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Thomas Lumley, a major London merchant at the turn of the nineteenth century, bought Indian cotton textiles from the Company and resold them to merchants in London and Liverpool who in turn invested in the Atlantic slave trade. This was one route through which Indian cotton textiles travelled from India to West Africa. Indian manufactured textiles also reached African consumers via other European ports. In the eighteenth century, merchants had extensive business networks that were based on kinship beyond their home countries. In the case of English merchants, for example, the Dutch port cities of Amsterdam and Rotterdam played an important role in supplying Indian fabrics and military goods to be exchanged in Africa.

Similarly, Manx merchants imported Indian textiles and cowrie shells from Holland to Douglas in the Isle of Man, which was known for being a tax haven until the mid-eighteenth century.

Douglas attracted Liverpool-based slave traders, and trade there helped the city emerge as a major hub of the slave trade. Maritime connections with India and trade in Indian cotton textiles, which enabled Europeans to purchase slaves in pre-colonial Africa, thus played a key role in the development of the eighteenth-century Atlantic economy, and the subsequent rise of the West in the following century. I am working with an organisation called Stepney Community Trust to deliver a project called How Villages and Towns in Bengal Dressed London Ladies in the 17th, 18th and early 19th centuries.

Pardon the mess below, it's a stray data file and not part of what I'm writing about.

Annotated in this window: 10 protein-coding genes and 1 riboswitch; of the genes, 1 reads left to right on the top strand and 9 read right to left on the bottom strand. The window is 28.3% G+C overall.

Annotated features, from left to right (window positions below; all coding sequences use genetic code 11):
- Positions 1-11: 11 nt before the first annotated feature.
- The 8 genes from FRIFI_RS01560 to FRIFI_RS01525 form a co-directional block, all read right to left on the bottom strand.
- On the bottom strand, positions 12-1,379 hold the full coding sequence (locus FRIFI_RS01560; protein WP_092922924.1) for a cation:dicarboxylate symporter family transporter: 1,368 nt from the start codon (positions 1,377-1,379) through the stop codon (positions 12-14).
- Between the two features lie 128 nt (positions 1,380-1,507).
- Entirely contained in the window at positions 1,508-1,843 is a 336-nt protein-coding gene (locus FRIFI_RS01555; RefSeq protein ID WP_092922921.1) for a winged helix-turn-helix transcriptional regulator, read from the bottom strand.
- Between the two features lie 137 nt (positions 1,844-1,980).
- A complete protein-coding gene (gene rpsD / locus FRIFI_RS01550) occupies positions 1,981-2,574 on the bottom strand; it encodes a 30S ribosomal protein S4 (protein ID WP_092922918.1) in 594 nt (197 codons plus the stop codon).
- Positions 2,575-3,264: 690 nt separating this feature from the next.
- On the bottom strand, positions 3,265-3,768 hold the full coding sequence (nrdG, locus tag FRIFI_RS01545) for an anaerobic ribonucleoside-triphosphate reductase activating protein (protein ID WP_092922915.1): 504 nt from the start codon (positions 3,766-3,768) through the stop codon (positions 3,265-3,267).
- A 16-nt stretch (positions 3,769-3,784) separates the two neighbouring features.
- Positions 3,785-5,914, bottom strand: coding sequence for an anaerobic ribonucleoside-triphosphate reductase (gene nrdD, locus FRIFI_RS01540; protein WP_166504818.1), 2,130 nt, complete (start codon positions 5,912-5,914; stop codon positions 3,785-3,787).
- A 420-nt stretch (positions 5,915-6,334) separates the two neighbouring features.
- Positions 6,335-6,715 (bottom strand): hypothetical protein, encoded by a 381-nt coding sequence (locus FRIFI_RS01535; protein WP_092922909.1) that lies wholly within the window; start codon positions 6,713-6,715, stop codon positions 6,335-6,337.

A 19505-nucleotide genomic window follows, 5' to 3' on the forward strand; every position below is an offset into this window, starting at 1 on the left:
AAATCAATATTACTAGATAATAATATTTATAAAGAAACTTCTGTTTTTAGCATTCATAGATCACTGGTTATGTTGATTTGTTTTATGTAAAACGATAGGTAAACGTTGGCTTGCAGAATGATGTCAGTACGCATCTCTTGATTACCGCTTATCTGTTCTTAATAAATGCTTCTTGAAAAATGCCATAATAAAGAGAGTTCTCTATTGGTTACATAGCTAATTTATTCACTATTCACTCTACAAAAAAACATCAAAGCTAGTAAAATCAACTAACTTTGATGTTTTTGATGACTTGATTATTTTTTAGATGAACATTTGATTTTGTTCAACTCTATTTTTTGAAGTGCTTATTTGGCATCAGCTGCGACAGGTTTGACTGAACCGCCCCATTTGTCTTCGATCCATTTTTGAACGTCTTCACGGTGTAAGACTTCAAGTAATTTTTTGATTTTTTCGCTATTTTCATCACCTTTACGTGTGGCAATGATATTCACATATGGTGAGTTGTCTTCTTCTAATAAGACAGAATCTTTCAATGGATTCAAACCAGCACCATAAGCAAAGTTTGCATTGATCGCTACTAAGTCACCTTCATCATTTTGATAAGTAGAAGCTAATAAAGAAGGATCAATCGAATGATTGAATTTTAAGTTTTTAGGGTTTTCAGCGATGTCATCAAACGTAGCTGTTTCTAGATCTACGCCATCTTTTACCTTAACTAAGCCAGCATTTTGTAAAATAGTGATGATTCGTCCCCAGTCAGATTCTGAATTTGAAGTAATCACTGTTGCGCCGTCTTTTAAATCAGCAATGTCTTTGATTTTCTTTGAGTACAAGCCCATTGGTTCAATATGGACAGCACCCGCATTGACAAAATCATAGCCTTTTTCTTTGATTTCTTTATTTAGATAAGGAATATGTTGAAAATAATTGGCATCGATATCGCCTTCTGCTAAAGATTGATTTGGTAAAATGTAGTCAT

During our research we came across information on the vast amount of Indian textiles exported by the East India Company to the UK, most of which came from Bengal, was re-exported to Africa to purchase slaves. I am the secretary of Brick Lane Circle and during our next Bengal History Week October during October Black History Month, we will be undertaking a small event exploring the link between hard working weavers in Bengal and India and Africa slave trading.

I am looking for more information on this link and would appreciate very much if anyone can suggest possible sources.